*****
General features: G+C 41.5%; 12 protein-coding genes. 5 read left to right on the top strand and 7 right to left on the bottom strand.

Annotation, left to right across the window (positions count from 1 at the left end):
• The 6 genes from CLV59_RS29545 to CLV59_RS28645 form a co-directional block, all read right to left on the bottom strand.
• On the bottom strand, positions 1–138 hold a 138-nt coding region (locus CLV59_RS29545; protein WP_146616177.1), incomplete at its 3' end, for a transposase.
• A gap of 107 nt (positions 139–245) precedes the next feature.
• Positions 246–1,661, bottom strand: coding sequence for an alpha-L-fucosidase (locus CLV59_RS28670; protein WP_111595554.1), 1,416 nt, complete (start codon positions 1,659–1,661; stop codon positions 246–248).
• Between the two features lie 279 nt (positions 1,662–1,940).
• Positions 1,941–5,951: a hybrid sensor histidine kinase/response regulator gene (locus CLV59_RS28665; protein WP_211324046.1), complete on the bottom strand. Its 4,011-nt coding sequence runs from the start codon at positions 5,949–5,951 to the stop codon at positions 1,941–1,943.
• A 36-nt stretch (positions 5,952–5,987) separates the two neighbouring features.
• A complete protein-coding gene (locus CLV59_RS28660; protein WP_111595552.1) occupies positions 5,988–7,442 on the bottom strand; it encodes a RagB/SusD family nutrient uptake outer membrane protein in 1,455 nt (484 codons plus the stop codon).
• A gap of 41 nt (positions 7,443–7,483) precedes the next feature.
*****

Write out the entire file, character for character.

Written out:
General features: G+C 41.5%; 12 protein-coding genes. 5 read left to right on the top strand and 7 right to left on the bottom strand.

Annotation, left to right across the window (positions count from 1 at the left end):
• The 6 genes from CLV59_RS29545 to CLV59_RS28645 form a co-directional block, all read right to left on the bottom strand.
• On the bottom strand, positions 1–138 hold a 138-nt coding region (locus CLV59_RS29545; protein WP_146616177.1), incomplete at its 3' end, for a transposase.
• A gap of 107 nt (positions 139–245) precedes the next feature.
• Positions 246–1,661, bottom strand: coding sequence for an alpha-L-fucosidase (locus CLV59_RS28670; protein WP_111595554.1), 1,416 nt, complete (start codon positions 1,659–1,661; stop codon positions 246–248).
• Between the two features lie 279 nt (positions 1,662–1,940).
• Positions 1,941–5,951: a hybrid sensor histidine kinase/response regulator gene (locus CLV59_RS28665; protein WP_211324046.1), complete on the bottom strand. Its 4,011-nt coding sequence runs from the start codon at positions 5,949–5,951 to the stop codon at positions 1,941–1,943.
• A 36-nt stretch (positions 5,952–5,987) separates the two neighbouring features.
• A complete protein-coding gene (locus CLV59_RS28660; protein WP_111595552.1) occupies positions 5,988–7,442 on the bottom strand; it encodes a RagB/SusD family nutrient uptake outer membrane protein in 1,455 nt (484 codons plus the stop codon).
• A gap of 41 nt (positions 7,443–7,483) precedes the next feature.